WASHINGTON — The cost of living rose more than forecast in August as consumers paid more for food, energy and housing.
The consumer price index increased 0.4 percent after a 0.5 percent gain in July, figures from the Labor Department showed Thursday in Washington. The so-called core gauge, which excludes volatile food and fuel prices, climbed 0.2 percent for a second straight month.
"There has been more momentum in underlying inflation than many had expected," said Jeremy Lawson, a senior U.S. economist at BNP Paribas in New York. Still, "inflation won't be a constraint on Fed policy. The Fed will be focused on the real economy; they know inflation will be moderating."
Applications for unemployment benefits unexpectedly rose last week to the highest level since the end of June, underscoring a struggling labor market, the Labor Department also said. Jobless claims climbed by 11,000 to 428,000 in the week ended Sept. 10 that included the Labor Day holiday.
Thursday's consumer price report also showed inflation- adjusted hourly wages fell 0.6 percent in August, the most since July 2008, and were down 1.9 percent from the same month a year ago.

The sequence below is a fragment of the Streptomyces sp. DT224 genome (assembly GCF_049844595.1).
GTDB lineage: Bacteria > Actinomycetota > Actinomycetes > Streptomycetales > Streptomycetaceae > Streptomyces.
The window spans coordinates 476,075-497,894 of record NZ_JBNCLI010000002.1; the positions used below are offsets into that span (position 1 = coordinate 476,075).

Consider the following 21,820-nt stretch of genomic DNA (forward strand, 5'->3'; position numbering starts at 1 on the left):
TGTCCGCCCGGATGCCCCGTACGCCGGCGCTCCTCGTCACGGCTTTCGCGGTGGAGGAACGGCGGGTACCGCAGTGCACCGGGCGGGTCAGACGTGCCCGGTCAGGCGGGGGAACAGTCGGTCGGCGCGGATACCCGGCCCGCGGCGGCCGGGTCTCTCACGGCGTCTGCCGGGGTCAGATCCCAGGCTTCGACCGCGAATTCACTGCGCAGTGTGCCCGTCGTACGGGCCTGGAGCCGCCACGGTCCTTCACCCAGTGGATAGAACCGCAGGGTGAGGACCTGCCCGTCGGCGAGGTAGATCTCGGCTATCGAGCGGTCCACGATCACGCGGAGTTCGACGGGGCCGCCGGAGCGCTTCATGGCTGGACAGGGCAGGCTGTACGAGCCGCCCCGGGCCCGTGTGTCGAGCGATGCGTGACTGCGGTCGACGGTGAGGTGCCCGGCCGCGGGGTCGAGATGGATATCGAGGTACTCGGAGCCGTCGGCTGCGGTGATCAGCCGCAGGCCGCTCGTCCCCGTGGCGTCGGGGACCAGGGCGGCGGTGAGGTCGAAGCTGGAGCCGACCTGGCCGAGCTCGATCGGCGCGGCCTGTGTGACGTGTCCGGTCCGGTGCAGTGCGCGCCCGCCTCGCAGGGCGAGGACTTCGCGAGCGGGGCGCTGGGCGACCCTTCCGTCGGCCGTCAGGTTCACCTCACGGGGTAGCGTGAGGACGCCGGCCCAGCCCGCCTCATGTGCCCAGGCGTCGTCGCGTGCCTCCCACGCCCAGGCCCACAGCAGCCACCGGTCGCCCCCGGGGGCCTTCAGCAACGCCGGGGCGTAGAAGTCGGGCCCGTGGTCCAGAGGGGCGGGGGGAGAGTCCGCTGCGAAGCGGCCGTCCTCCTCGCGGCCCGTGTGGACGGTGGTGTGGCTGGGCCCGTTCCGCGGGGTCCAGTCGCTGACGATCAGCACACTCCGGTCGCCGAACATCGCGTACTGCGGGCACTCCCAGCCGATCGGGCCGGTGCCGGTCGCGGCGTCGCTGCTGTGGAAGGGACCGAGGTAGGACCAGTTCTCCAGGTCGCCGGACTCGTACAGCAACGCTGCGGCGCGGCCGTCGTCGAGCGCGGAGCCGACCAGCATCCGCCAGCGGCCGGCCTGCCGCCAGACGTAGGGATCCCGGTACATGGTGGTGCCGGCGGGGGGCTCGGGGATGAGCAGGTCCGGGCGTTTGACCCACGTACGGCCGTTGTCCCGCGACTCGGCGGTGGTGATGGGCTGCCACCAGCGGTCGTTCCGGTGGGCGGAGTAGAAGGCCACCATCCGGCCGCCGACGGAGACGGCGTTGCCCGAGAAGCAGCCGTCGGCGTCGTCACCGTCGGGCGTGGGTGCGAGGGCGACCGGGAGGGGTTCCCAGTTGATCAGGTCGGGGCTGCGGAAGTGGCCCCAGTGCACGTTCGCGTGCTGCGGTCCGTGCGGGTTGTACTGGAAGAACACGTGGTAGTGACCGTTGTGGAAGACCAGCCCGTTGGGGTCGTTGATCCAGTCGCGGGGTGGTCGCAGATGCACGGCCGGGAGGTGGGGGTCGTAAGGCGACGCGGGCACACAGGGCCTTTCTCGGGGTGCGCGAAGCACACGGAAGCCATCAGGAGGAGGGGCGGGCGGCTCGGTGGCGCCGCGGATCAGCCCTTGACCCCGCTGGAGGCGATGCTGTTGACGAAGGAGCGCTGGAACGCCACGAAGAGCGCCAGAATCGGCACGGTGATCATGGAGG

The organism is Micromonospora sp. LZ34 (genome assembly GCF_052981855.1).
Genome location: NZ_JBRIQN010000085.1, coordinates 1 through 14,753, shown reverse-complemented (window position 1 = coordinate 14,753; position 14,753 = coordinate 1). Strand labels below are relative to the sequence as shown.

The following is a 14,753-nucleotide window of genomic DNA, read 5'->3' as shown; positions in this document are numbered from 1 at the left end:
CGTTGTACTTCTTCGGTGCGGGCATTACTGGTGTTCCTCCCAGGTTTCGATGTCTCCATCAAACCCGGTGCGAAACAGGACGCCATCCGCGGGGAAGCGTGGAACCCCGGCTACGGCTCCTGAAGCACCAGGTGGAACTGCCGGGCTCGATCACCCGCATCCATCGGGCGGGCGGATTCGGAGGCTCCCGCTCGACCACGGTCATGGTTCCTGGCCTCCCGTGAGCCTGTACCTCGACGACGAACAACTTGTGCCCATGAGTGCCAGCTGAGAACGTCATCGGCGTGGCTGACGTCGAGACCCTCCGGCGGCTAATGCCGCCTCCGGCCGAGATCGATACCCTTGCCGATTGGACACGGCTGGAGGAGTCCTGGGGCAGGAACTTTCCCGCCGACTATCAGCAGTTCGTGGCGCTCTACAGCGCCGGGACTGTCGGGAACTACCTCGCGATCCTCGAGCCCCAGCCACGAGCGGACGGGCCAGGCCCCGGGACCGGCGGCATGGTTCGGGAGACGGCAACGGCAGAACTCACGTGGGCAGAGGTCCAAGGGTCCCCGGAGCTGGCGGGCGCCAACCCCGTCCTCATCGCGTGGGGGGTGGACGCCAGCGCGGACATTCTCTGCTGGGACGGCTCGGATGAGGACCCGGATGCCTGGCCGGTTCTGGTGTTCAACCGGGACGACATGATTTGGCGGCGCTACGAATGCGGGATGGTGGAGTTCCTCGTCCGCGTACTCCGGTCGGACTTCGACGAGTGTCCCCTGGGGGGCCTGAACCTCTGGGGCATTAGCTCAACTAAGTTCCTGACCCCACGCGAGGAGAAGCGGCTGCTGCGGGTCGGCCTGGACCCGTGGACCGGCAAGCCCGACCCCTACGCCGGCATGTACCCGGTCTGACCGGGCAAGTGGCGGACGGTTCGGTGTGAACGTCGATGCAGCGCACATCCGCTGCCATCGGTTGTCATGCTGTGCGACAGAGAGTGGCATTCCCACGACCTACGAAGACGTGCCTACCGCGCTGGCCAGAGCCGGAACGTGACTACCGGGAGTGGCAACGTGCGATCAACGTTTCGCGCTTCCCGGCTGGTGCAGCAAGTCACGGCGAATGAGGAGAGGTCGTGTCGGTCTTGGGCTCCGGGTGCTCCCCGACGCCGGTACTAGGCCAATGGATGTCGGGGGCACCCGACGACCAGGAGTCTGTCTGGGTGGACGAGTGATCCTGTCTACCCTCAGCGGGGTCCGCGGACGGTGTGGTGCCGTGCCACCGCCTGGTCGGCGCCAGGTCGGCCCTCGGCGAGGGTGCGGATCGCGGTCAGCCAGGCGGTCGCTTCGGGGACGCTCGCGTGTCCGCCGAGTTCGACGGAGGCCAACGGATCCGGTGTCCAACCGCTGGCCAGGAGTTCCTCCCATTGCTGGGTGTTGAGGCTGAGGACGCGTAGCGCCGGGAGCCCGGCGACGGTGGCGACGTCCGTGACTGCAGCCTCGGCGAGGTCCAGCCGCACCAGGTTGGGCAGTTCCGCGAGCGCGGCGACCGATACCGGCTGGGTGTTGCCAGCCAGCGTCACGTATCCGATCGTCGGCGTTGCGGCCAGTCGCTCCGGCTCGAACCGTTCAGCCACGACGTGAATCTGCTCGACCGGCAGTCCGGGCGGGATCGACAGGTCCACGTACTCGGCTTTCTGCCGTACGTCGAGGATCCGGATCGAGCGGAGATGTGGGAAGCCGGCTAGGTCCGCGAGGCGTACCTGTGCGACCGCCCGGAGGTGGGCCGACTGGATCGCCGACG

Overall consumer prices increased 3.8 percent in the 12 months ended in August, matching the year-over-year gain the prior month. The core CPI rose 2 percent from August 2010. The Fed's informal target range for longer-term core inflation is 1.7 percent to 2 percent as measured by a Commerce Department gauge tied to consumer spending.
Thursday's report showed energy costs increased 1.2 percent from a month earlier. Gasoline prices climbed 1.9 percent and were up 32 percent from a year earlier.
The consumer price report follows Fed chief Ben Bernanke's comments last week to the Economic Club of Minnesota that central bank officials expected inflation to slow as prices for oil and other commodities ease.
Food costs rose 0.5 percent, driven by higher dairy, meats, fruits and vegetable prices.
The cost of medical care rose 0.2 percent. Costs of passenger cars were unchanged, while used vehicle prices increased 0.9 percent. Apparel costs climbed 1.1 percent, the most since March.
Recent data have shown the U.S. economy is stumbling. Retail sales were unchanged in August, the economy generated no jobs and hourly earnings fell.
Lowe's, the second-largest U.S. home-improvement retailer, has been negotiating with vendors to minimize costs while passing some increases onto consumers.
"Our approach is to negotiate as hard as we can to the lowest cost possible," Robert Gfeller, executive vice president for merchandising at Lowe's, said Sept. 7. "Where we have taken (increased) pricing, we have moved some through to retail."